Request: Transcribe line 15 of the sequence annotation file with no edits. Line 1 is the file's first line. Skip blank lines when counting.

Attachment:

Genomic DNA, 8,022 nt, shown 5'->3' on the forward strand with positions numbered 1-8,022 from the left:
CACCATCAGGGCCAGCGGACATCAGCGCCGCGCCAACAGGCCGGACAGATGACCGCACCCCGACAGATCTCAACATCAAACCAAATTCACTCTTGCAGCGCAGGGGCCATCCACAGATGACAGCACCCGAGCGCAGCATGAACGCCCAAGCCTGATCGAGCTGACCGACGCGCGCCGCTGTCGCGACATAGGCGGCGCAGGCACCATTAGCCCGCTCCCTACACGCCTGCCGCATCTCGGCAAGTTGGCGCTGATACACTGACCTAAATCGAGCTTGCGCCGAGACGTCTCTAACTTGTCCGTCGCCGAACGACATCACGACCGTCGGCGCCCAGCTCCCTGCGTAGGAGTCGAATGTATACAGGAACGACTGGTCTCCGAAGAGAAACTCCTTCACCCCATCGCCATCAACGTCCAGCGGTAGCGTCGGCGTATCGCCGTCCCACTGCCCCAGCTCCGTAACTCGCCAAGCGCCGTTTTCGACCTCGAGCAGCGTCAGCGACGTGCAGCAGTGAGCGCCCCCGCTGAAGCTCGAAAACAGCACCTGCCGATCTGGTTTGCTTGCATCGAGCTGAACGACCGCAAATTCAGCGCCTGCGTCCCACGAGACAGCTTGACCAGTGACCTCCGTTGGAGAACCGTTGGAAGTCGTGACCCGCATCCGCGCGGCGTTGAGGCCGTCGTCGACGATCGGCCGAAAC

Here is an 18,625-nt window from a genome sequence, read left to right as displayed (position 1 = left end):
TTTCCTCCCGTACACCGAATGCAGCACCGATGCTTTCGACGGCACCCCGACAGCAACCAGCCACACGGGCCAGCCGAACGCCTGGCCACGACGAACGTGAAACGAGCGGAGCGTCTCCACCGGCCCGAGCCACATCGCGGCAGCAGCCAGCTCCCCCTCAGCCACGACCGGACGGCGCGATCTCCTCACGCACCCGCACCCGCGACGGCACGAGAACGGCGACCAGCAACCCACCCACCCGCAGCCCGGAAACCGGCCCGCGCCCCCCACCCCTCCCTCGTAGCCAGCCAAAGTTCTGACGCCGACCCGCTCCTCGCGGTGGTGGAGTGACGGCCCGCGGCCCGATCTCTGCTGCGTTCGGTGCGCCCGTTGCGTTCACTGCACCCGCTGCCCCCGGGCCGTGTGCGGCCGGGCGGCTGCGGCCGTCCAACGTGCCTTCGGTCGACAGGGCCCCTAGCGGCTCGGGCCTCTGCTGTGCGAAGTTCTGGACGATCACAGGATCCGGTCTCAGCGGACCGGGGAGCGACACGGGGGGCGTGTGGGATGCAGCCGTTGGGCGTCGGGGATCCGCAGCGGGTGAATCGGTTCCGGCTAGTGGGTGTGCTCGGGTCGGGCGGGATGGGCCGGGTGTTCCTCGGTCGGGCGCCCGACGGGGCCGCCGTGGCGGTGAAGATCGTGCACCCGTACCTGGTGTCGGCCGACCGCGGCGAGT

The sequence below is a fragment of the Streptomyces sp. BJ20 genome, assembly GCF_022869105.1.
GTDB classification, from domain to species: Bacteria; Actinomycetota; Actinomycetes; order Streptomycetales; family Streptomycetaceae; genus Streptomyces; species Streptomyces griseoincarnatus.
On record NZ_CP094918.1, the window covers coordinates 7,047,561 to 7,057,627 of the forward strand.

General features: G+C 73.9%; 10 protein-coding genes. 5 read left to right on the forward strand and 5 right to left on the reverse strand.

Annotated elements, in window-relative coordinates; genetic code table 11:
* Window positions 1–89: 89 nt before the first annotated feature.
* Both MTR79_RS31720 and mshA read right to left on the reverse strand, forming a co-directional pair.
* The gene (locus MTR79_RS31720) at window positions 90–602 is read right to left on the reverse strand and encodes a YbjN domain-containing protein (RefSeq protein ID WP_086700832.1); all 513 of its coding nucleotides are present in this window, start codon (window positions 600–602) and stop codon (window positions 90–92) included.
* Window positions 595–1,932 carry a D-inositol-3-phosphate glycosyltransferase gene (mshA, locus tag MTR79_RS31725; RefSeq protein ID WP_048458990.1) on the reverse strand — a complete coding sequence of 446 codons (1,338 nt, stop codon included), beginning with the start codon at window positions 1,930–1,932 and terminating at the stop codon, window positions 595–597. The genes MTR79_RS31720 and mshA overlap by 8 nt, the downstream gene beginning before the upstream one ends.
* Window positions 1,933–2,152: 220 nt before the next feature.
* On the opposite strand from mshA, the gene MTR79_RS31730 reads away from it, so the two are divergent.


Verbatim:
* On the opposite strand from mshA, the gene MTR79_RS31730 reads away from it, so the two are divergent.